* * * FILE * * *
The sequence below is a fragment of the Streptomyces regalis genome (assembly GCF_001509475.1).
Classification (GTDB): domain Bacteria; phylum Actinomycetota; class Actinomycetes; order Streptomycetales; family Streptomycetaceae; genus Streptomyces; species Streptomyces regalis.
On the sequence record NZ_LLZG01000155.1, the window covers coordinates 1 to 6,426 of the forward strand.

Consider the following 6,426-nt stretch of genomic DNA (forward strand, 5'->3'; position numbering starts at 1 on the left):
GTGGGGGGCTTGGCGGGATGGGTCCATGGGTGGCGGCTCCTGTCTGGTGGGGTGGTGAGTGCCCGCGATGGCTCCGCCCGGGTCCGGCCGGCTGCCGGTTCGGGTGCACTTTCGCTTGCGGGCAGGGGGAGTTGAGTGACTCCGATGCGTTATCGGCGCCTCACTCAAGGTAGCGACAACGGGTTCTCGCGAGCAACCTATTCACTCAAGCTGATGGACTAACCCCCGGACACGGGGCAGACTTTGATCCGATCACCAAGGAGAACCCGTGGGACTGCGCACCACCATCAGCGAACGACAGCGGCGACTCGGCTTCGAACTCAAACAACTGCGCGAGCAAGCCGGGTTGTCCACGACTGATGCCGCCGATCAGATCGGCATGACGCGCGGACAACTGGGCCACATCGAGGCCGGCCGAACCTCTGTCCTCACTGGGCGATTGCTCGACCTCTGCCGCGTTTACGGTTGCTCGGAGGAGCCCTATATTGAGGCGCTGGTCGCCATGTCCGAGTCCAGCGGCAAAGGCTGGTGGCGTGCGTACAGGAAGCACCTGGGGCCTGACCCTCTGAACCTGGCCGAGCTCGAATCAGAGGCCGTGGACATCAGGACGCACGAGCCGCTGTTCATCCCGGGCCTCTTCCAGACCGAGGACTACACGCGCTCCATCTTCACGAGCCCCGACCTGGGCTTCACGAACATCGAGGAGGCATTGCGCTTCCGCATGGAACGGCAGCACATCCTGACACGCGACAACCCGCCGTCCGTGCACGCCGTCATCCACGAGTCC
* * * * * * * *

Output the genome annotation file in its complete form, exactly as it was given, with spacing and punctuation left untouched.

The sequence below is a fragment of the Streptomyces regalis genome (assembly GCF_001509475.1).
Classification (GTDB): domain Bacteria; phylum Actinomycetota; class Actinomycetes; order Streptomycetales; family Streptomycetaceae; genus Streptomyces; species Streptomyces regalis.
On the sequence record NZ_LLZG01000155.1, the window covers coordinates 1 to 6,426 of the forward strand.

Consider the following 6,426-nt stretch of genomic DNA (forward strand, 5'->3'; position numbering starts at 1 on the left):
GTGGGGGGCTTGGCGGGATGGGTCCATGGGTGGCGGCTCCTGTCTGGTGGGGTGGTGAGTGCCCGCGATGGCTCCGCCCGGGTCCGGCCGGCTGCCGGTTCGGGTGCACTTTCGCTTGCGGGCAGGGGGAGTTGAGTGACTCCGATGCGTTATCGGCGCCTCACTCAAGGTAGCGACAACGGGTTCTCGCGAGCAACCTATTCACTCAAGCTGATGGACTAACCCCCGGACACGGGGCAGACTTTGATCCGATCACCAAGGAGAACCCGTGGGACTGCGCACCACCATCAGCGAACGACAGCGGCGACTCGGCTTCGAACTCAAACAACTGCGCGAGCAAGCCGGGTTGTCCACGACTGATGCCGCCGATCAGATCGGCATGACGCGCGGACAACTGGGCCACATCGAGGCCGGCCGAACCTCTGTCCTCACTGGGCGATTGCTCGACCTCTGCCGCGTTTACGGTTGCTCGGAGGAGCCCTATATTGAGGCGCTGGTCGCCATGTCCGAGTCCAGCGGCAAAGGCTGGTGGCGTGCGTACAGGAAGCACCTGGGGCCTGACCCTCTGAACCTGGCCGAGCTCGAATCAGAGGCCGTGGACATCAGGACGCACGAGCCGCTGTTCATCCCGGGCCTCTTCCAGACCGAGGACTACACGCGCTCCATCTTCACGAGCCCCGACCTGGGCTTCACGAACATCGAGGAGGCATTGCGCTTCCGCATGGAACGGCAGCACATCCTGACACGCGACAACCCGCCGTCCGTGCACGCCGTCATCCACGAGTCC